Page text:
Jimmy Bell, a Maryland lawyer who handled cases dealing with issues as diverse as civil rights abuses and strip club regulations, died March 25 at his home in Upper Marlboro, Maryland. He was 48.

Bell had a heart ailment, said Edward Malone, a friend and former associate attorney at Bell’s legal practice in Upper Marlboro.

Once described in Baltimore City Paper as having “the no-nonsense mien of an amiable Rottweiler,” Bell came to prominence in the late 1990s with a discrimination suit against Domino’s Pizza that alleged that the company’s drivers would not leave their cars to deliver pizzas in predominantly black neighborhoods.

The case was dismissed, but it resulted in a Justice Department agreement in which Domino’s promised that its drivers would not avoid particular neighborhoods without evidence of safety threats.

It also made Bell a minor celebrity in the Washington, D.C., area, where he went on to represent clients including chef Timothy Dean, comedian D.L. Hughley, Baltimore pastor Jamal Bryant and a flurry of exotic dancers and clubs in Prince George’s County, Maryland.

Bell, who described himself as a “womanist,” was a frequent patron at strip clubs, where he sometimes held court with journalists while summoning dancers to his table and ordering plates of lobster and filet mignon.

In Prince George’s, he successfully fought to overturn a law that would have made the live-adult entertainment business significantly less exotic, putting restrictions on the attire and behavior of servers and performers.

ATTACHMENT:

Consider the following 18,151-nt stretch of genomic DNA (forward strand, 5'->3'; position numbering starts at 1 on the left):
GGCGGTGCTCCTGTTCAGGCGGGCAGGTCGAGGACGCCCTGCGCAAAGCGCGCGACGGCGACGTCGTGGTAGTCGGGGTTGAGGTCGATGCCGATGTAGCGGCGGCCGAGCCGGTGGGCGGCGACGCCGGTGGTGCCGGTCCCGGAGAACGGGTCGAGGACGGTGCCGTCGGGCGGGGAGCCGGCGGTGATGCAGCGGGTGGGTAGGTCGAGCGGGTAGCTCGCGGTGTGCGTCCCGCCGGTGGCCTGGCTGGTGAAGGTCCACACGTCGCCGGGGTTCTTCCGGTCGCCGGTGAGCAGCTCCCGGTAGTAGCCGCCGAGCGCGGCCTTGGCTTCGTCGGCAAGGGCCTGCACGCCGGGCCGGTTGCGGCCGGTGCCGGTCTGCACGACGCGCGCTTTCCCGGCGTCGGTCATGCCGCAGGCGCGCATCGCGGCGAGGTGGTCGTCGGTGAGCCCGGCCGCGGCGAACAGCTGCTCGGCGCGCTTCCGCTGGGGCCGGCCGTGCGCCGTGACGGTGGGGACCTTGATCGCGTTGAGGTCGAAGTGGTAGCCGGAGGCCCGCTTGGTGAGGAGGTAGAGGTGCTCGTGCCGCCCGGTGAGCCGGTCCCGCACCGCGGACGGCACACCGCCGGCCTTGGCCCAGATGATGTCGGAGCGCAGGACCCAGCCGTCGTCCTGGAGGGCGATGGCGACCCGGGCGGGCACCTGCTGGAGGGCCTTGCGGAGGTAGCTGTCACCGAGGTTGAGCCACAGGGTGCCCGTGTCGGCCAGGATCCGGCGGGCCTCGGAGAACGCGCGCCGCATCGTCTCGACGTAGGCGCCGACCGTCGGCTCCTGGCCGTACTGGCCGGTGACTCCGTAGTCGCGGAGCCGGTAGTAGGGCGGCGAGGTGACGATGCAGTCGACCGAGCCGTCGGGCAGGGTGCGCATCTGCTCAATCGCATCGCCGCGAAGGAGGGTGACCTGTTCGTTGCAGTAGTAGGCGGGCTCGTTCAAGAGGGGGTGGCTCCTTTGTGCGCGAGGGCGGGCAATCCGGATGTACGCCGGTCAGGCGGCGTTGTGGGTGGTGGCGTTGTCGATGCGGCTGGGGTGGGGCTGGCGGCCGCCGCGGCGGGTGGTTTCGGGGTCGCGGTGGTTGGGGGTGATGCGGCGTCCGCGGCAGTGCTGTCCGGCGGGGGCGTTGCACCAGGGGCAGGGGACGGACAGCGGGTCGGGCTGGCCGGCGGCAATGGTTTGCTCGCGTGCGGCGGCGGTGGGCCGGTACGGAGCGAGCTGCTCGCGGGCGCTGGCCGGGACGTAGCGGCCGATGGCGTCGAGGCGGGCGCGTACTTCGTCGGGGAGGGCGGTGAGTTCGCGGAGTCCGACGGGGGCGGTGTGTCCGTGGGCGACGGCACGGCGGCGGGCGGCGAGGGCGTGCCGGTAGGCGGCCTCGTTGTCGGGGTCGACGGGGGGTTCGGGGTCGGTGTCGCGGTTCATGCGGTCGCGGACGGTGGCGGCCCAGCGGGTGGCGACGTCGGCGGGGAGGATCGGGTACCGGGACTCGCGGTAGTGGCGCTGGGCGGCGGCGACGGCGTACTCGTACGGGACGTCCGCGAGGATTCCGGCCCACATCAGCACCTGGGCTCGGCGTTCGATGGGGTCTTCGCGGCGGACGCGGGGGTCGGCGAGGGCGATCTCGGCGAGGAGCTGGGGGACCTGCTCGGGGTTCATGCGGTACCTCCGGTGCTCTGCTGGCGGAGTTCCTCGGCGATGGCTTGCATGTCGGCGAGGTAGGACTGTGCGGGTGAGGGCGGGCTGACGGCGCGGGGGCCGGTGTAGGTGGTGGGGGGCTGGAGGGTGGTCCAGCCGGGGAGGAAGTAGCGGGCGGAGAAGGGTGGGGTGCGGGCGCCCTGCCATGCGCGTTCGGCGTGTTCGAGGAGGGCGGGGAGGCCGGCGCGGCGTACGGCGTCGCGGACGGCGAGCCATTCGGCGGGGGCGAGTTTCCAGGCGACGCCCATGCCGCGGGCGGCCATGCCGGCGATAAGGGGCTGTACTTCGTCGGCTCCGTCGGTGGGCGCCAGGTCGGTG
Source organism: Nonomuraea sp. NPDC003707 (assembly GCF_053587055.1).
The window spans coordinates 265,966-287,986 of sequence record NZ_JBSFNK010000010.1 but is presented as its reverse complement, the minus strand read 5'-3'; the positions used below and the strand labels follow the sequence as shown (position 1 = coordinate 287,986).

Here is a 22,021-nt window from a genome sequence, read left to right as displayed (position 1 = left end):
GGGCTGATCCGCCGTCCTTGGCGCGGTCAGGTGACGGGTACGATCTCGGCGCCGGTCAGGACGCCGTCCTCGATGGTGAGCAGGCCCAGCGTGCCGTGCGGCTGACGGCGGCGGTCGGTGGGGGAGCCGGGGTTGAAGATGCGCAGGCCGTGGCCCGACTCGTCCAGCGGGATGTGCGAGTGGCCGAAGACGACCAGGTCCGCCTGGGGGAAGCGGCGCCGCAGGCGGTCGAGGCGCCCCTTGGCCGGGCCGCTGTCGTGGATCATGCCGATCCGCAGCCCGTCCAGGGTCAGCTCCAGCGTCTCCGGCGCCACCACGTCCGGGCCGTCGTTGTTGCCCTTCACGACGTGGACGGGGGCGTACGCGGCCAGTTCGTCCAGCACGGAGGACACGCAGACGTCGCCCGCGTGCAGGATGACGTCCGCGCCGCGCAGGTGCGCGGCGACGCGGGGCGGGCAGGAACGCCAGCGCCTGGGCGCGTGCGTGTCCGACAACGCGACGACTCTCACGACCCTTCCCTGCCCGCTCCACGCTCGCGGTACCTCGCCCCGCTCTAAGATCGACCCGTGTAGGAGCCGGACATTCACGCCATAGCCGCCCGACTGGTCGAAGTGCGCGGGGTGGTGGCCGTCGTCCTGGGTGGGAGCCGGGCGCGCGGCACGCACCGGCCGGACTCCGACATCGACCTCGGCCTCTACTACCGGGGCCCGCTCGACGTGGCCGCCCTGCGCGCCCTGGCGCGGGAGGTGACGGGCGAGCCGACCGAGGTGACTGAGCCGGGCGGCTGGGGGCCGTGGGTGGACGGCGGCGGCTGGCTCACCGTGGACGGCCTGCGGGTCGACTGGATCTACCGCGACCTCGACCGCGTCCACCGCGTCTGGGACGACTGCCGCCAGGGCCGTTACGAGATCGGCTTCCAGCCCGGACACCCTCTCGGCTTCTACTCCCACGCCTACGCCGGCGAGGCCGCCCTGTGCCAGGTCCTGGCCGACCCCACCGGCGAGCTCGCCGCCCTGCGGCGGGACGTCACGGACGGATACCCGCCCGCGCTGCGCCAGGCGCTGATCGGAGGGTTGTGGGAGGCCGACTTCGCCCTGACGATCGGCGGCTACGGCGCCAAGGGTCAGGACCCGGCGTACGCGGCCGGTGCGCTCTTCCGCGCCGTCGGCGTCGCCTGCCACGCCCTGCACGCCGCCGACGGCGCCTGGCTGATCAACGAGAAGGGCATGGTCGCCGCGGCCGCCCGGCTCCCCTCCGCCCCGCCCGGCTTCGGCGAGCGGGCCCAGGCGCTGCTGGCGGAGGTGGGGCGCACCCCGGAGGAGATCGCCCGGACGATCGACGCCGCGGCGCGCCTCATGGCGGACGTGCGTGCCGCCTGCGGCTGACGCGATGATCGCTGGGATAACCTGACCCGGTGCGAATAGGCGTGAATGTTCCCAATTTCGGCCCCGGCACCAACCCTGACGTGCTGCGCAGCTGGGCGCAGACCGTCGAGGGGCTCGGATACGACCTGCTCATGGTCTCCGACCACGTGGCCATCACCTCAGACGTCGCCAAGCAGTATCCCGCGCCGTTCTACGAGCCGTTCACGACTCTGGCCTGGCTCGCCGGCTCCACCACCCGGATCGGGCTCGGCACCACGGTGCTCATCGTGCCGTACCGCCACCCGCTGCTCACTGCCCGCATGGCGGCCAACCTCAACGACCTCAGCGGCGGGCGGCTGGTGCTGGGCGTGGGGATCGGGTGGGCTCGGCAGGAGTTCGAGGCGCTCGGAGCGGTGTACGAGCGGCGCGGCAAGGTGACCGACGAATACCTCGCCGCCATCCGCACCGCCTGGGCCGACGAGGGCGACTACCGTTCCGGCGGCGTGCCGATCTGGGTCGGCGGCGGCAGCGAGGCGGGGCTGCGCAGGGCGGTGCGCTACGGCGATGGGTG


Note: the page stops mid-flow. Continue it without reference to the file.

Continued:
One dancer, Ed Cloyd (known as Total Package), told Maryland’s Gazette newspaper in 2011 that the new measure would have forced him to wear Band-Aids over his nipples while performing for customers.

The U.S. Court of Appeals for the 4th Circuit ruled in 2011 that the restrictions were an unconstitutional violation of free speech.

About that time, Bell wrote, directed and produced a documentary – “Don’t Hate: Strippers Fight the Government” – designed to explain his legal argument in the case and humanize the dancers whose performances he so enjoyed.

“You want to see these people not as a caricature,” he told Baltimore City Paper in 2008, “but as a human being.”

Jimmy Anthony Bell was born in Delano, California, on Jan. 28, 1969, and grew up in Stockton, California. He attended California State University at Sacramento and received a law degree from American University in 1997.

Survivors include two children from relationships; his mother, Linda Bell of Stockton; and two brothers.

Bell’s legal career often drew notice for the sheer outrageousness of his cases. In 2010, he filed a $200,000 suit against a nail salon in Prince George’s that charged him $4 more for a manicure-pedicure than his female companion.

He compared himself to Rosa Parks in legal filings for the case, observing that he “received unequal treatment for an unequal price because of his sex.” The case was eventually settled for an undisclosed amount.

“I’m just a guy trying to make a difference,” Bell told the Gazette in 2003, resisting the idea that he went out of his way to seek attention for his work. “If I had it my way, I’d do a lot of things behind the scenes that you’ll never find out about.”